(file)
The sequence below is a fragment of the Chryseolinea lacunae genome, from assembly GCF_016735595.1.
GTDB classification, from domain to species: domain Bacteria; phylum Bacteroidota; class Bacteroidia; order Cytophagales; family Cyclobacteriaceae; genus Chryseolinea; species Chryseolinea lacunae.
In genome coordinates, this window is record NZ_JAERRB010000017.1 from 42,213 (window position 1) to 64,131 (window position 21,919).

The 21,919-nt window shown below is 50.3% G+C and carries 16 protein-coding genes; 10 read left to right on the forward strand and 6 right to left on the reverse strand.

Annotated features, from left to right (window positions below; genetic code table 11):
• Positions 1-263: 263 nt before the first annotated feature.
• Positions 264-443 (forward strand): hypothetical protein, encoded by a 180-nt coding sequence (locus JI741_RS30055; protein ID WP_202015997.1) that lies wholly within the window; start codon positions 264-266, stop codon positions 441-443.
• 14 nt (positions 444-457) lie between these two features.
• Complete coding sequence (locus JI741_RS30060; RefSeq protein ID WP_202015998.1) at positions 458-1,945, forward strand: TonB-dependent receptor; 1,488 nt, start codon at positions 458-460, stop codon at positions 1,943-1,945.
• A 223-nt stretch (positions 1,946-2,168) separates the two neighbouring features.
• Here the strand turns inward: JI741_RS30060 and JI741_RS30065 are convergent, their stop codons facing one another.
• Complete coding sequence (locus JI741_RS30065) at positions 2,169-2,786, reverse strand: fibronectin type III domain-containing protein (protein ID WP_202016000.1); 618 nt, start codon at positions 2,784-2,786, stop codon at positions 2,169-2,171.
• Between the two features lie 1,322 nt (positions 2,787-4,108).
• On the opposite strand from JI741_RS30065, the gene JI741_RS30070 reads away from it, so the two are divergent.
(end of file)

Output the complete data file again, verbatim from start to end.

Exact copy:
The sequence below is a fragment of the Chryseolinea lacunae genome, from assembly GCF_016735595.1.
GTDB classification, from domain to species: domain Bacteria; phylum Bacteroidota; class Bacteroidia; order Cytophagales; family Cyclobacteriaceae; genus Chryseolinea; species Chryseolinea lacunae.
In genome coordinates, this window is record NZ_JAERRB010000017.1 from 42,213 (window position 1) to 64,131 (window position 21,919).

The 21,919-nt window shown below is 50.3% G+C and carries 16 protein-coding genes; 10 read left to right on the forward strand and 6 right to left on the reverse strand.

Annotated features, from left to right (window positions below; genetic code table 11):
• Positions 1-263: 263 nt before the first annotated feature.
• Positions 264-443 (forward strand): hypothetical protein, encoded by a 180-nt coding sequence (locus JI741_RS30055; protein ID WP_202015997.1) that lies wholly within the window; start codon positions 264-266, stop codon positions 441-443.
• 14 nt (positions 444-457) lie between these two features.
• Complete coding sequence (locus JI741_RS30060; RefSeq protein ID WP_202015998.1) at positions 458-1,945, forward strand: TonB-dependent receptor; 1,488 nt, start codon at positions 458-460, stop codon at positions 1,943-1,945.
• A 223-nt stretch (positions 1,946-2,168) separates the two neighbouring features.
• Here the strand turns inward: JI741_RS30060 and JI741_RS30065 are convergent, their stop codons facing one another.
• Complete coding sequence (locus JI741_RS30065) at positions 2,169-2,786, reverse strand: fibronectin type III domain-containing protein (protein ID WP_202016000.1); 618 nt, start codon at positions 2,784-2,786, stop codon at positions 2,169-2,171.
• Between the two features lie 1,322 nt (positions 2,787-4,108).
• On the opposite strand from JI741_RS30065, the gene JI741_RS30070 reads away from it, so the two are divergent.